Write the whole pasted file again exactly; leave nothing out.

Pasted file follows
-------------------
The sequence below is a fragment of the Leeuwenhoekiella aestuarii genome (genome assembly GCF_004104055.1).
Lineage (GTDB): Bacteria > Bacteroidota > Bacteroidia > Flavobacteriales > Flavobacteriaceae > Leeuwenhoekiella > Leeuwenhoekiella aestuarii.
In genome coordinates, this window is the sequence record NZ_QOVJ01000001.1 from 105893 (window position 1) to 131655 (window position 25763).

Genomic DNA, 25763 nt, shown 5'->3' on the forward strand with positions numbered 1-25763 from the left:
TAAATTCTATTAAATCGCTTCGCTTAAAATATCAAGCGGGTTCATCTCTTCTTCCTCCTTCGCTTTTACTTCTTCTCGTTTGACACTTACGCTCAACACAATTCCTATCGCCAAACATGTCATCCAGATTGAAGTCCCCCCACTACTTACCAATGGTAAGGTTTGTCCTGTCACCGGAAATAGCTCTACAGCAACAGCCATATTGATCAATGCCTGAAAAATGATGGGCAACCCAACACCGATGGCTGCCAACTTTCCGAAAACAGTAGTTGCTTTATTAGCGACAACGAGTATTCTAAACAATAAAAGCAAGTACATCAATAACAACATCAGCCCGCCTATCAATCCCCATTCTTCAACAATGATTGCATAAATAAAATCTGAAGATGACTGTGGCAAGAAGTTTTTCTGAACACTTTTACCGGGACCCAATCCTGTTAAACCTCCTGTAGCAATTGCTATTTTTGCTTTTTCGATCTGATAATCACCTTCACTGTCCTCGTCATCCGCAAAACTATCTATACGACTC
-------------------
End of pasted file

The sequence below is a fragment of the Leeuwenhoekiella aestuarii genome (genome assembly GCF_004104055.1).
Lineage (GTDB): Bacteria > Bacteroidota > Bacteroidia > Flavobacteriales > Flavobacteriaceae > Leeuwenhoekiella > Leeuwenhoekiella aestuarii.
In genome coordinates, this window is the sequence record NZ_QOVJ01000001.1 from 105893 (window position 1) to 131655 (window position 25763).

Genomic DNA, 25763 nt, shown 5'->3' on the forward strand with positions numbered 1-25763 from the left:
TAAATTCTATTAAATCGCTTCGCTTAAAATATCAAGCGGGTTCATCTCTTCTTCCTCCTTCGCTTTTACTTCTTCTCGTTTGACACTTACGCTCAACACAATTCCTATCGCCAAACATGTCATCCAGATTGAAGTCCCCCCACTACTTACCAATGGTAAGGTTTGTCCTGTCACCGGAAATAGCTCTACAGCAACAGCCATATTGATCAATGCCTGAAAAATGATGGGCAACCCAACACCGATGGCTGCCAACTTTCCGAAAACAGTAGTTGCTTTATTAGCGACAACGAGTATTCTAAACAATAAAAGCAAGTACATCAATAACAACATCAGCCCGCCTATCAATCCCCATTCTTCAACAATGATTGCATAAATAAAATCTGAAGATGACTGTGGCAAGAAGTTTTTCTGAACACTTTTACCGGGACCCAATCCTGTTAAACCTCCTGTAGCAATTGCTATTTTTGCTTTTTCGATCTGATAATCACCTTCACTGTCCTCGTCATCCGCAAAACTATCTATACGACTC